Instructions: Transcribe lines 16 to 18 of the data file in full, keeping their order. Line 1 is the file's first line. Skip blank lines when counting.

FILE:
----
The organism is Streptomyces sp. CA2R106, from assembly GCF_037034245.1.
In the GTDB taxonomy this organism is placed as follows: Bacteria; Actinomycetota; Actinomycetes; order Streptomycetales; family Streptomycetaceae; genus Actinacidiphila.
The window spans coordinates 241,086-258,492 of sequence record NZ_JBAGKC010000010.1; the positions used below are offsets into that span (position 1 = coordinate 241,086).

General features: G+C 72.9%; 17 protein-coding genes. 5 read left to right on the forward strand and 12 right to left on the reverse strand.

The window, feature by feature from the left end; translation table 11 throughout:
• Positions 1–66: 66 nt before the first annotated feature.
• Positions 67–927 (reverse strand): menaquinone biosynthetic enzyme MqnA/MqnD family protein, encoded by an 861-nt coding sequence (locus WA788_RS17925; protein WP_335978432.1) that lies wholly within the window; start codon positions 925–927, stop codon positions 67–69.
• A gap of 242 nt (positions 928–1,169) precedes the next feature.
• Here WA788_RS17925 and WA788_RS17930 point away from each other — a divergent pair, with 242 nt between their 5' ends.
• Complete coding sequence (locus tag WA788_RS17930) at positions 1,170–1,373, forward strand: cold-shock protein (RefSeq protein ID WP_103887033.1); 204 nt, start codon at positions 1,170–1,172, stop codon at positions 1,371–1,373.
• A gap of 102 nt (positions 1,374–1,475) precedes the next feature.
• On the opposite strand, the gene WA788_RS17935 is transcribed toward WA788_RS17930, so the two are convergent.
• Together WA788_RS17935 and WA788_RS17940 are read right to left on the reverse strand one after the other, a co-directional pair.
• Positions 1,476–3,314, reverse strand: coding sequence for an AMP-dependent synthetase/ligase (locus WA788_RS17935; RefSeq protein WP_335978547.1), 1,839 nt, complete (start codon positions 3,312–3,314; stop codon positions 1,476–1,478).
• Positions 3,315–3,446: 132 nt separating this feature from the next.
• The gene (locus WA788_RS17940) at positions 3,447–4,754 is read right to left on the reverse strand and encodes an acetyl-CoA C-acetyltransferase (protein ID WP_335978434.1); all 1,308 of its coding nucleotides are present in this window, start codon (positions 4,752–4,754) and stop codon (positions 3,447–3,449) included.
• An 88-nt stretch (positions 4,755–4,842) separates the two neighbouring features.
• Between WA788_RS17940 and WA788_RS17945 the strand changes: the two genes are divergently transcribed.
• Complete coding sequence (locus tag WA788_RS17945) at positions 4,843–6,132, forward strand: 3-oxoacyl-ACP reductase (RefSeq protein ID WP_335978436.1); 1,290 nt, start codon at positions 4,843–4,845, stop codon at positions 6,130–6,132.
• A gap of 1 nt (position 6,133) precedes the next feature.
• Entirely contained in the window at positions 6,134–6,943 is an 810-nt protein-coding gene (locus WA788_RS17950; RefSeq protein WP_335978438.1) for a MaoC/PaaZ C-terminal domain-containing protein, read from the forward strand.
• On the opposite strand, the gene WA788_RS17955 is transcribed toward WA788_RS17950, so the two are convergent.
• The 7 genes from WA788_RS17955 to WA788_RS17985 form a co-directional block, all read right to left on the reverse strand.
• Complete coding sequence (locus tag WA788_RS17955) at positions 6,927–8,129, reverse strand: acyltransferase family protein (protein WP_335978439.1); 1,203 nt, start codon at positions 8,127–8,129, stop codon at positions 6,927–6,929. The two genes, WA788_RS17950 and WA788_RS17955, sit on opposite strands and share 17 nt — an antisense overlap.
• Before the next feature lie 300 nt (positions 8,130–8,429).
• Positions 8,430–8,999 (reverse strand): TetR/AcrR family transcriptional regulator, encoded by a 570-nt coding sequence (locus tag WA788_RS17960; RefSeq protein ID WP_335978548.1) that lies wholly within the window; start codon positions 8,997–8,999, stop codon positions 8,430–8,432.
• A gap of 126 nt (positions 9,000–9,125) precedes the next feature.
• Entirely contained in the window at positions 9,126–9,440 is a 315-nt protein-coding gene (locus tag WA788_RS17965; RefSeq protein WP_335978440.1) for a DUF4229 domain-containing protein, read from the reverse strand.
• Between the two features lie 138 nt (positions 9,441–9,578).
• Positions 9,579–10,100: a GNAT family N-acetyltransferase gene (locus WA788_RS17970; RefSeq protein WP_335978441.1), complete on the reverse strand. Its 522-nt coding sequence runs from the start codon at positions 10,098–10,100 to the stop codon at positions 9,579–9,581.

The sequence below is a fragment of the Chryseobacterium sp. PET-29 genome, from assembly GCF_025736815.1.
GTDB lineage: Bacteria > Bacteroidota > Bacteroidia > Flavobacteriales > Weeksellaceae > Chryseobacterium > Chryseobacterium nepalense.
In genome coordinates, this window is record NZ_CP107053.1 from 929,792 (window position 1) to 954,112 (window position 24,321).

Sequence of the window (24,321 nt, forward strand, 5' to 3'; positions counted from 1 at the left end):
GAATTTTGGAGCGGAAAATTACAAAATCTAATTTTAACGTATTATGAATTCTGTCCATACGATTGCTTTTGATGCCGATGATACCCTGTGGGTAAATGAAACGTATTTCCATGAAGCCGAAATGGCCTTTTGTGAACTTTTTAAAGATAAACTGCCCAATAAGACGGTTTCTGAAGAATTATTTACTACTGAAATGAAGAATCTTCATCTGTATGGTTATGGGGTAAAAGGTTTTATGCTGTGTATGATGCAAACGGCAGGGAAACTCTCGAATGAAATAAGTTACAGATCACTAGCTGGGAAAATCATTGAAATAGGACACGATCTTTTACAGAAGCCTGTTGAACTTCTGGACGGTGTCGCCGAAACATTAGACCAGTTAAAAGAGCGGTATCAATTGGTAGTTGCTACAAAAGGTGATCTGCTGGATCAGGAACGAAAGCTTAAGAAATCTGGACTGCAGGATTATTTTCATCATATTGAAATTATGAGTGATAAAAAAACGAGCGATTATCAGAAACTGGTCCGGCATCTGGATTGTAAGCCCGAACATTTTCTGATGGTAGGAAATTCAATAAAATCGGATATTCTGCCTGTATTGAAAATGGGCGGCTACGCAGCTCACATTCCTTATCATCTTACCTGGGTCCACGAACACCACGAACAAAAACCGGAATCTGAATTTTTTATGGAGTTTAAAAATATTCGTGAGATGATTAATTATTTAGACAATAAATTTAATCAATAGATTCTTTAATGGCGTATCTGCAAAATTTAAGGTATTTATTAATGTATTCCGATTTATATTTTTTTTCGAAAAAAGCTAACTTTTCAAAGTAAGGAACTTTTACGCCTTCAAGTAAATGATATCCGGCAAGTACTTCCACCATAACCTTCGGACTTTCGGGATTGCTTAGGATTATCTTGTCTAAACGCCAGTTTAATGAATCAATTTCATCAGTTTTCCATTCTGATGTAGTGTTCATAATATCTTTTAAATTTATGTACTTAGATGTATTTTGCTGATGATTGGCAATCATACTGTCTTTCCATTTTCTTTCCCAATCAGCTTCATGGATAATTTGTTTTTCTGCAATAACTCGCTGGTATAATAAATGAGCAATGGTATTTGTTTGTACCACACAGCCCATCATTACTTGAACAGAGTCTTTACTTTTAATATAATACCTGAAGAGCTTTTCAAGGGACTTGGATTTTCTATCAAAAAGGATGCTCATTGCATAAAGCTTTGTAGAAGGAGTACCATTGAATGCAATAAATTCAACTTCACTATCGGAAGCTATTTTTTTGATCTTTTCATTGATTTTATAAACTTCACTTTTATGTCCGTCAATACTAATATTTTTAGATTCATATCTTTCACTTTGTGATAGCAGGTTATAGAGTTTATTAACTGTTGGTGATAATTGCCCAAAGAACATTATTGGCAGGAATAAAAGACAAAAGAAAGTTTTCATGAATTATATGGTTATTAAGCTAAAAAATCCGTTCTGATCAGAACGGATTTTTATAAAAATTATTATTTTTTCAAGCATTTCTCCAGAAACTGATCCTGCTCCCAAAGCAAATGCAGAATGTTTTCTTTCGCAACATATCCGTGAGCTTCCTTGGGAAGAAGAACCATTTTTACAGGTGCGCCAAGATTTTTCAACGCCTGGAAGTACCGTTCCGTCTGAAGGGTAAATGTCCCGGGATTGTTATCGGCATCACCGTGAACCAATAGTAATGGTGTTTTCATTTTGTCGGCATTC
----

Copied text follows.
• The gene (locus WA788_RS17940) at positions 3,447–4,754 is read right to left on the reverse strand and encodes an acetyl-CoA C-acetyltransferase (protein ID WP_335978434.1); all 1,308 of its coding nucleotides are present in this window, start codon (positions 4,752–4,754) and stop codon (positions 3,447–3,449) included.
• An 88-nt stretch (positions 4,755–4,842) separates the two neighbouring features.
• Between WA788_RS17940 and WA788_RS17945 the strand changes: the two genes are divergently transcribed.